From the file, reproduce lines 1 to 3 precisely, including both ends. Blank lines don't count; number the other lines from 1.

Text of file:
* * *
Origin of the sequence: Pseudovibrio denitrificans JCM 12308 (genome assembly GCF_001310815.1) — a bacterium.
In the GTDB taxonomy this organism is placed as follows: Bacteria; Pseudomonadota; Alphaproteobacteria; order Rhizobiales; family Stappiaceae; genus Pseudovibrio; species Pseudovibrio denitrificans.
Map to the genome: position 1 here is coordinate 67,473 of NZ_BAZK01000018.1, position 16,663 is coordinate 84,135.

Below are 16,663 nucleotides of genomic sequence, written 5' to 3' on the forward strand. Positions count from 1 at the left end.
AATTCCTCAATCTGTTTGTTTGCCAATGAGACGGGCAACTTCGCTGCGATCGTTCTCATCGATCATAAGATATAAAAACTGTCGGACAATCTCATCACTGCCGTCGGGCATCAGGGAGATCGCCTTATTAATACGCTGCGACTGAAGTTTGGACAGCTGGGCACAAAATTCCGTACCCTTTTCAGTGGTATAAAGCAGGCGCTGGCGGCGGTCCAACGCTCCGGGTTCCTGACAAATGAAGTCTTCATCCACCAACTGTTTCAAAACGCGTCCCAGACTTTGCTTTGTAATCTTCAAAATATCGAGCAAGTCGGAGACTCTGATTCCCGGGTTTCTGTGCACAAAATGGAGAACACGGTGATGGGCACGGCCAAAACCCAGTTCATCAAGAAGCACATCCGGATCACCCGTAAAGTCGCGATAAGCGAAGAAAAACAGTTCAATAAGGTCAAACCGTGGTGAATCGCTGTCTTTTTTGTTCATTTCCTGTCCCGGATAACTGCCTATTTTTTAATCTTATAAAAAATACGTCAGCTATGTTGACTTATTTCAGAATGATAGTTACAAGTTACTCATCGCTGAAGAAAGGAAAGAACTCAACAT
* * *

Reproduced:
Origin of the sequence: Pseudovibrio denitrificans JCM 12308 (genome assembly GCF_001310815.1) — a bacterium.
In the GTDB taxonomy this organism is placed as follows: Bacteria; Pseudomonadota; Alphaproteobacteria; order Rhizobiales; family Stappiaceae; genus Pseudovibrio; species Pseudovibrio denitrificans.
Map to the genome: position 1 here is coordinate 67,473 of NZ_BAZK01000018.1, position 16,663 is coordinate 84,135.